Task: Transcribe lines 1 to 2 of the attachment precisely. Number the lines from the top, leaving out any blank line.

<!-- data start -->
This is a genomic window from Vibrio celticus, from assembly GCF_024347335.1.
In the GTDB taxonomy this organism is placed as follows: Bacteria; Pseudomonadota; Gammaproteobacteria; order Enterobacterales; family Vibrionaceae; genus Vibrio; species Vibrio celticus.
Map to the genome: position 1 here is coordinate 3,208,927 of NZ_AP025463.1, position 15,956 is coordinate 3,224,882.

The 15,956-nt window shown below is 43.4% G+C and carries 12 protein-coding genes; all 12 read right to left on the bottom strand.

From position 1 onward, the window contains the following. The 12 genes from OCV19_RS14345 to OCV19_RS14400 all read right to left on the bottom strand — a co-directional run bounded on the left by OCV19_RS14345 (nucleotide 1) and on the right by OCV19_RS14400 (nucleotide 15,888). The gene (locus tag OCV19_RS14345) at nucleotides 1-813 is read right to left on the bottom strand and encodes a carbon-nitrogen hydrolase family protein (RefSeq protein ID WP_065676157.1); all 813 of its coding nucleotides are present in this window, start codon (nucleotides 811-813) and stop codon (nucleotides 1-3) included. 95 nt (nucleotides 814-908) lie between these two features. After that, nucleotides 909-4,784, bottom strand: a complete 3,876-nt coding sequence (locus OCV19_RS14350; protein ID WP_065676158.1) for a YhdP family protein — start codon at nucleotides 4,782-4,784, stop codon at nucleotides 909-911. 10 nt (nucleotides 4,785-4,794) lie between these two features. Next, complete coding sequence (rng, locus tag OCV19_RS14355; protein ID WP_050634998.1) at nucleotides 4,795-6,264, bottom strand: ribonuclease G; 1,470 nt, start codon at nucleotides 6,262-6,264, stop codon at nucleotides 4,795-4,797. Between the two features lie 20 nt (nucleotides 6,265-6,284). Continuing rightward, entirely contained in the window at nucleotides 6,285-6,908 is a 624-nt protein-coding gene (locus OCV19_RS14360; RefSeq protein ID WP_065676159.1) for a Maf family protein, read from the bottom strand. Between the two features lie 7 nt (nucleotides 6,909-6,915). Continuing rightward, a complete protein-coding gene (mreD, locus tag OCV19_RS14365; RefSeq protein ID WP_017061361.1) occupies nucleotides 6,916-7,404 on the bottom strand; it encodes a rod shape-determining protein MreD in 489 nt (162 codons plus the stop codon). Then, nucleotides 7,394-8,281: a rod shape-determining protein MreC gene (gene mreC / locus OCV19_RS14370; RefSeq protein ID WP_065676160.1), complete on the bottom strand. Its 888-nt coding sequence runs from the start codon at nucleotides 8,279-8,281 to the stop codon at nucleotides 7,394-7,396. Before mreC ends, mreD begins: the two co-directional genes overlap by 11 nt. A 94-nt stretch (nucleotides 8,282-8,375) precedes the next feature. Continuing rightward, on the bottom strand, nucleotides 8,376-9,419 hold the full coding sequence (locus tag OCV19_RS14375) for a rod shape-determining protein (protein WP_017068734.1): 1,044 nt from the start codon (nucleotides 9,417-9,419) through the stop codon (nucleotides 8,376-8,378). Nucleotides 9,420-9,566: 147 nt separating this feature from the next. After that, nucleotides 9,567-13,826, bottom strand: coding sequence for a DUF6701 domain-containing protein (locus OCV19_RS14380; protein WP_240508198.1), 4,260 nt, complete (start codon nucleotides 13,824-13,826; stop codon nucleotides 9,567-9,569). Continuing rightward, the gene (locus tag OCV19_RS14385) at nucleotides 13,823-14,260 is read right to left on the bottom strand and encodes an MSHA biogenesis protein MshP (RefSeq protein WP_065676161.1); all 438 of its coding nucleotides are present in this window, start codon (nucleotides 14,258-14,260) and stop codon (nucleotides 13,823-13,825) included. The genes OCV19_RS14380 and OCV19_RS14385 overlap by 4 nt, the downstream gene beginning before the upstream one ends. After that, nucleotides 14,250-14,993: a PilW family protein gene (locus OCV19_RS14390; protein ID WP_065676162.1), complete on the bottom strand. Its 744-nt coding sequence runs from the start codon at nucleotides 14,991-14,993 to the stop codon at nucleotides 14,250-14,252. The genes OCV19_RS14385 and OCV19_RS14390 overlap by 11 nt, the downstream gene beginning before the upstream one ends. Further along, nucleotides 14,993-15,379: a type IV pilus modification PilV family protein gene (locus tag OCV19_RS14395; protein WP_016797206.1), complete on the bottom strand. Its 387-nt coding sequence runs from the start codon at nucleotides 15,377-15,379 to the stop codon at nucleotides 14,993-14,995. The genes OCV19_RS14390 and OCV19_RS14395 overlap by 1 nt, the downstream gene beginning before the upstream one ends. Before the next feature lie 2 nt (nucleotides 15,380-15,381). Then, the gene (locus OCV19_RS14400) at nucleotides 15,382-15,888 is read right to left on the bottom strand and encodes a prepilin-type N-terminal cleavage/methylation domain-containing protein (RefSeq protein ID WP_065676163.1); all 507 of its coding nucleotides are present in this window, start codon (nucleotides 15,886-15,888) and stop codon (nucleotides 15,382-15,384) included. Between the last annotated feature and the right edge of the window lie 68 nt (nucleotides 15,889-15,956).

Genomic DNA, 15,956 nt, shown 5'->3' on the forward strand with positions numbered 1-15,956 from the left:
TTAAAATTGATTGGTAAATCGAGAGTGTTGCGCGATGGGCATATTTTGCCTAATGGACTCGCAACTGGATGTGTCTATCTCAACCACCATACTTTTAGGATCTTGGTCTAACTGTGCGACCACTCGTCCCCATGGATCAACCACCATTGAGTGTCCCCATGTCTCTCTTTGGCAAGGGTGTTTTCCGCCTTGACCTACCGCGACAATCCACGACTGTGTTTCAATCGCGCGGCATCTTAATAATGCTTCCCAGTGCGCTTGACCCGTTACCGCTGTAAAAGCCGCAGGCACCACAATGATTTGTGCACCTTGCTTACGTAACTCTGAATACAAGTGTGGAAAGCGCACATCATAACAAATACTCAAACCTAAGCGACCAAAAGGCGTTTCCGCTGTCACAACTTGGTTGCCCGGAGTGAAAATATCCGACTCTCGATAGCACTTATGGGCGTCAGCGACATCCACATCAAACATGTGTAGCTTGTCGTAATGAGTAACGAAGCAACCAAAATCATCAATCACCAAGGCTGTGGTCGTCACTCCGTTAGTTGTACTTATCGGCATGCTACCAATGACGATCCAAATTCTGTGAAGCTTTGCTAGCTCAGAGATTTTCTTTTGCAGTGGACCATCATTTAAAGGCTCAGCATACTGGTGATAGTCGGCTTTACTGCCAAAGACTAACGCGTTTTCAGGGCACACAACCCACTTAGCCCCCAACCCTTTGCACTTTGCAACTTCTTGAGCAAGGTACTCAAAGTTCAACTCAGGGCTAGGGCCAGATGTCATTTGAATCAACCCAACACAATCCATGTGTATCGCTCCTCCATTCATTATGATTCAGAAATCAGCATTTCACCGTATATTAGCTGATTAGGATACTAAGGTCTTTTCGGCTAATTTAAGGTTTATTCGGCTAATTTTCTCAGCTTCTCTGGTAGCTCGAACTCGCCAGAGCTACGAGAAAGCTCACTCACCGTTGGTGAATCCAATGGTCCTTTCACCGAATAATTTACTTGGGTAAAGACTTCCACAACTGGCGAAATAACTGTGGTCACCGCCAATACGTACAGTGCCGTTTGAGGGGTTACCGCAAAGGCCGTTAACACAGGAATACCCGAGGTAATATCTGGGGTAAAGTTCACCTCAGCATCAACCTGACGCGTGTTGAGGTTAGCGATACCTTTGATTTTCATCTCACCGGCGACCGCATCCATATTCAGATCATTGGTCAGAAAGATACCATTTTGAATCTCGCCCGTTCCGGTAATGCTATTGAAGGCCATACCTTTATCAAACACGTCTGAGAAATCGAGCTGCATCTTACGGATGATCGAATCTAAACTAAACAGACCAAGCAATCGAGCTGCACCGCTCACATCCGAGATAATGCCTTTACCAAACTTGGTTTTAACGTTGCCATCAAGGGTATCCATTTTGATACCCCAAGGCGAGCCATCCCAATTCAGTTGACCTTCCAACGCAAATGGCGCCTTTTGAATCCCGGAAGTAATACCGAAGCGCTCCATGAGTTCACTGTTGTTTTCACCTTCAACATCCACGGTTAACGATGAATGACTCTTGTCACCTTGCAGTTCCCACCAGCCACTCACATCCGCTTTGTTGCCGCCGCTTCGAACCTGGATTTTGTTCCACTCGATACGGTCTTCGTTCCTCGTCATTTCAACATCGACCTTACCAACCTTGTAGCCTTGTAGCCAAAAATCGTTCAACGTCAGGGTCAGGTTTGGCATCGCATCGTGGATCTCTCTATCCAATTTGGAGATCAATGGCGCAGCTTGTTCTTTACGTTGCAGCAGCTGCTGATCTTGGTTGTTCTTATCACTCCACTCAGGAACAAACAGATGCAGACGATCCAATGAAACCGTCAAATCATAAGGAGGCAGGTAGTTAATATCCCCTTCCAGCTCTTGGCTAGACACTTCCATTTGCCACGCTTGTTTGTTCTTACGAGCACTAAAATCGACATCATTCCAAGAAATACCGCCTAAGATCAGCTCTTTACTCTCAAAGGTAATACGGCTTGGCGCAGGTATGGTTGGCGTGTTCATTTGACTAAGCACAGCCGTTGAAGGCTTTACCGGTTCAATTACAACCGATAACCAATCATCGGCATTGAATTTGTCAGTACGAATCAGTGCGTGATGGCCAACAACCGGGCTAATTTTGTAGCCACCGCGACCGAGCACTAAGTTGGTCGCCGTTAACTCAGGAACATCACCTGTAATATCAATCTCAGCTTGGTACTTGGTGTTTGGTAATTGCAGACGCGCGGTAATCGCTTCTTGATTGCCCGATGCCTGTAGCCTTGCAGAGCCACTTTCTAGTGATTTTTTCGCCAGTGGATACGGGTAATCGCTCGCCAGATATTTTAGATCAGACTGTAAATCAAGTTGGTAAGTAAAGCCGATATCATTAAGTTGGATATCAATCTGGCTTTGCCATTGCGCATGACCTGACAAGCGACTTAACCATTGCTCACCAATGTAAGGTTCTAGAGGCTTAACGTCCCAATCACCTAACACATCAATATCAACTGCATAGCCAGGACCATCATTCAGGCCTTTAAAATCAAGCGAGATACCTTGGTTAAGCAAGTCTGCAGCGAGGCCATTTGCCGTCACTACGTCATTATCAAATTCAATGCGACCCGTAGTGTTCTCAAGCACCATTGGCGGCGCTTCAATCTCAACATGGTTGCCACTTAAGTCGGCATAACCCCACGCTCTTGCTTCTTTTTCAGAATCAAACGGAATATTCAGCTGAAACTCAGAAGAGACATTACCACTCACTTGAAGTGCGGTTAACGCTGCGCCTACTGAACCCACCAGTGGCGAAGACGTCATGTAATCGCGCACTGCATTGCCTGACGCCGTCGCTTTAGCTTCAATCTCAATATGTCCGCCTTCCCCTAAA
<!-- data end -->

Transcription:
This is a genomic window from Vibrio celticus, from assembly GCF_024347335.1.
In the GTDB taxonomy this organism is placed as follows: Bacteria; Pseudomonadota; Gammaproteobacteria; order Enterobacterales; family Vibrionaceae; genus Vibrio; species Vibrio celticus.